is about £6 10s, (In the original report 324 is given as 648, obviously in error.) Weight and bulk of fuel are, of course, factors to be considered. The charcoal required for the return trip would weigh 650 kilos. and the petrol 500 kilos. Charcoal is also more bulky. Loss by evaporation, however, and weight of containers are to the advantage of solid fuel.
Whilst the tracks of French West Africa offer extremely bad conditions and no exaggerated claims are made on behalf of producer-gas vehicles, substitution of wood charcoal for petrol is an economic proposition. M. Aubreville envisages a chain of refuelling depots en route, concluding that there is reason to anticipate that, in the near future, the transport of heavy loads right through to Morocco, will be practicable, given suitably wide and heavy tyres. In such an event fuel economy is of great moment.
Charcoal From Local Wood The advent of hostilities, however, lends more than an academic interest to the experiments, because there is then not merely the question of economy, but also that of ensuring supplies. In this connection, the experience gained with this lorry, using charcoal produced from the wood of the gonakie tree (accacia off. nitotica), so common in Senegal, showed that it would be possible to revictual Atar by means of producer-gas lorries from Senegal, working from a depot at Rosso, even if refuelling depots en route had not been organized.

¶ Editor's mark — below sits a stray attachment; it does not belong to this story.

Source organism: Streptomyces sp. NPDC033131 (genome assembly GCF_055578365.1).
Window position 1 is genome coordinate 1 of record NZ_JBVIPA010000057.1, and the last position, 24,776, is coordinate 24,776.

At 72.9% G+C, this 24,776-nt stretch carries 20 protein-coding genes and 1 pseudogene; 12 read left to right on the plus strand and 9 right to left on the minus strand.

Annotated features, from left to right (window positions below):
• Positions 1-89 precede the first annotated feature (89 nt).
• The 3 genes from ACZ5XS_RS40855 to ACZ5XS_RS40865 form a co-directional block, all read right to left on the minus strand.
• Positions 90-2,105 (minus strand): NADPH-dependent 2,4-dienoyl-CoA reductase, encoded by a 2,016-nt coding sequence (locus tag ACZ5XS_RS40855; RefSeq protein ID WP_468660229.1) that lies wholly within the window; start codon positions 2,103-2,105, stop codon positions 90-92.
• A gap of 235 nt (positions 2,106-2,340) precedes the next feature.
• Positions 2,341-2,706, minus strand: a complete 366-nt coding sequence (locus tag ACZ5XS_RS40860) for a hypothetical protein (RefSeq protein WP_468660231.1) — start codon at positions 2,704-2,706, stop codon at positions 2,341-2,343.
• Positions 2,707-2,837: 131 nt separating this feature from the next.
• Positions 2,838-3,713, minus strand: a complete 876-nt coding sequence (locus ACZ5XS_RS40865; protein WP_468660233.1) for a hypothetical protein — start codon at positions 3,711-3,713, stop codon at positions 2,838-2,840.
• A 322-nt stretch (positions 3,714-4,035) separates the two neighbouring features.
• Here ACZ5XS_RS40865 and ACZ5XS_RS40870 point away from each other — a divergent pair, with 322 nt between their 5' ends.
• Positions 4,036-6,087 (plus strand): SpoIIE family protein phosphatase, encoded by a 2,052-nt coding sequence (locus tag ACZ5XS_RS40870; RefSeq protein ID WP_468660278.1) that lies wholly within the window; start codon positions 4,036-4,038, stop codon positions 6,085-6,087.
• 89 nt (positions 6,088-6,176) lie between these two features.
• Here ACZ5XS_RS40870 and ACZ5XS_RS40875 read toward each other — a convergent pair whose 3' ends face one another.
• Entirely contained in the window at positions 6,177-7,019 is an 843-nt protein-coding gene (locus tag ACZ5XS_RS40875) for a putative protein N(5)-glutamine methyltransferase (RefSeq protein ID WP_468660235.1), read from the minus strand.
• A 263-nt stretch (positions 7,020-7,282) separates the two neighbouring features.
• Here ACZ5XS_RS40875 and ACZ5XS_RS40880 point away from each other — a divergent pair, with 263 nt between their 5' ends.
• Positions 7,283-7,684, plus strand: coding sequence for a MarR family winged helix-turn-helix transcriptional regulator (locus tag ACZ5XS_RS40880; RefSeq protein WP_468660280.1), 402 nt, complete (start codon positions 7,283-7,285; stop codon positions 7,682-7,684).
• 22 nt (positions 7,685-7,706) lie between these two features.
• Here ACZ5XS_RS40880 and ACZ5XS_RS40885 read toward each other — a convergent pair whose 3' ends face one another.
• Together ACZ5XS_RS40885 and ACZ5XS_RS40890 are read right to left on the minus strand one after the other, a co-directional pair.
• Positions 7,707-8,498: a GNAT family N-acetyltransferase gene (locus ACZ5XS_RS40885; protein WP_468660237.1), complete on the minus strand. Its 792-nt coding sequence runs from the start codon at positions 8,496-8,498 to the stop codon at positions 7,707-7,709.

On the basis of a consumption of 650 kilos. of charcoal for the return journey Rosso-Atar-Rosso, a lorry of 2-5-i tons could carry the fuel necessary for two or three other vehicles in addition to its own supply. If depots were established beforehand, it would be possible, with almost as much facility as with petrol, to assure heavy transport through to Morocco, refuelling being accomplished from the resources of the local forests.
Prior to the maintrip from Rosso to Mar and back, M. Aubreville made a trial trip of 200 kiloms. (125 miles), using charcoal which he had produced at a small carbonization plant set up for the purpose.
The results on this trip were most promising. Consumption was low (32.5 kilos. (72 lb.) to the 100 kilometres outwards, and 30.5 kilos. (67 lb.) on the return, when the lorry was nearly empty). There was no slag or tar and the gas gave good acceleration.